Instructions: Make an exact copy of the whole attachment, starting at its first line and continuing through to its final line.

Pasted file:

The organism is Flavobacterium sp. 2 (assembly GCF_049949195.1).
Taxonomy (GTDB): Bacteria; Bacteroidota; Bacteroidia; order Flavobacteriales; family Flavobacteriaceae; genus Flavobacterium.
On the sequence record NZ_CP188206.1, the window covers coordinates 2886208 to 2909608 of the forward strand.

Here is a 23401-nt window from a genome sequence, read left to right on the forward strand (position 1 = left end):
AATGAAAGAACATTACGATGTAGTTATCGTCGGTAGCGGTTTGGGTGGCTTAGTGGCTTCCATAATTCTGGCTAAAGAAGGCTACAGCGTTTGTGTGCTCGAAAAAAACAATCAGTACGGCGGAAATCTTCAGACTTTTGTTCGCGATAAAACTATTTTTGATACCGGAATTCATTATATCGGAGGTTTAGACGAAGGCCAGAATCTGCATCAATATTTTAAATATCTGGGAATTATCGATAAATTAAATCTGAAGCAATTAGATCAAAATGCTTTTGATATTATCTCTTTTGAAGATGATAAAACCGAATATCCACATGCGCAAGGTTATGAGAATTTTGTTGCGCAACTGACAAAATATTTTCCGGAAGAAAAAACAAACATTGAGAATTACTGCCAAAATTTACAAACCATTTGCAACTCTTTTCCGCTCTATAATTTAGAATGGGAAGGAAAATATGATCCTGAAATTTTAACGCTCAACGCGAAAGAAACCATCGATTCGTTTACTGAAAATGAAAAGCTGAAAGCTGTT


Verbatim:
The organism is Flavobacterium sp. 2 (assembly GCF_049949195.1).
Taxonomy (GTDB): Bacteria; Bacteroidota; Bacteroidia; order Flavobacteriales; family Flavobacteriaceae; genus Flavobacterium.
On the sequence record NZ_CP188206.1, the window covers coordinates 2886208 to 2909608 of the forward strand.

Here is a 23401-nt window from a genome sequence, read left to right on the forward strand (position 1 = left end):
AATGAAAGAACATTACGATGTAGTTATCGTCGGTAGCGGTTTGGGTGGCTTAGTGGCTTCCATAATTCTGGCTAAAGAAGGCTACAGCGTTTGTGTGCTCGAAAAAAACAATCAGTACGGCGGAAATCTTCAGACTTTTGTTCGCGATAAAACTATTTTTGATACCGGAATTCATTATATCGGAGGTTTAGACGAAGGCCAGAATCTGCATCAATATTTTAAATATCTGGGAATTATCGATAAATTAAATCTGAAGCAATTAGATCAAAATGCTTTTGATATTATCTCTTTTGAAGATGATAAAACCGAATATCCACATGCGCAAGGTTATGAGAATTTTGTTGCGCAACTGACAAAATATTTTCCGGAAGAAAAAACAAACATTGAGAATTACTGCCAAAATTTACAAACCATTTGCAACTCTTTTCCGCTCTATAATTTAGAATGGGAAGGAAAATATGATCCTGAAATTTTAACGCTCAACGCGAAAGAAACCATCGATTCGTTTACTGAAAATGAAAAGCTGAAAGCTGTT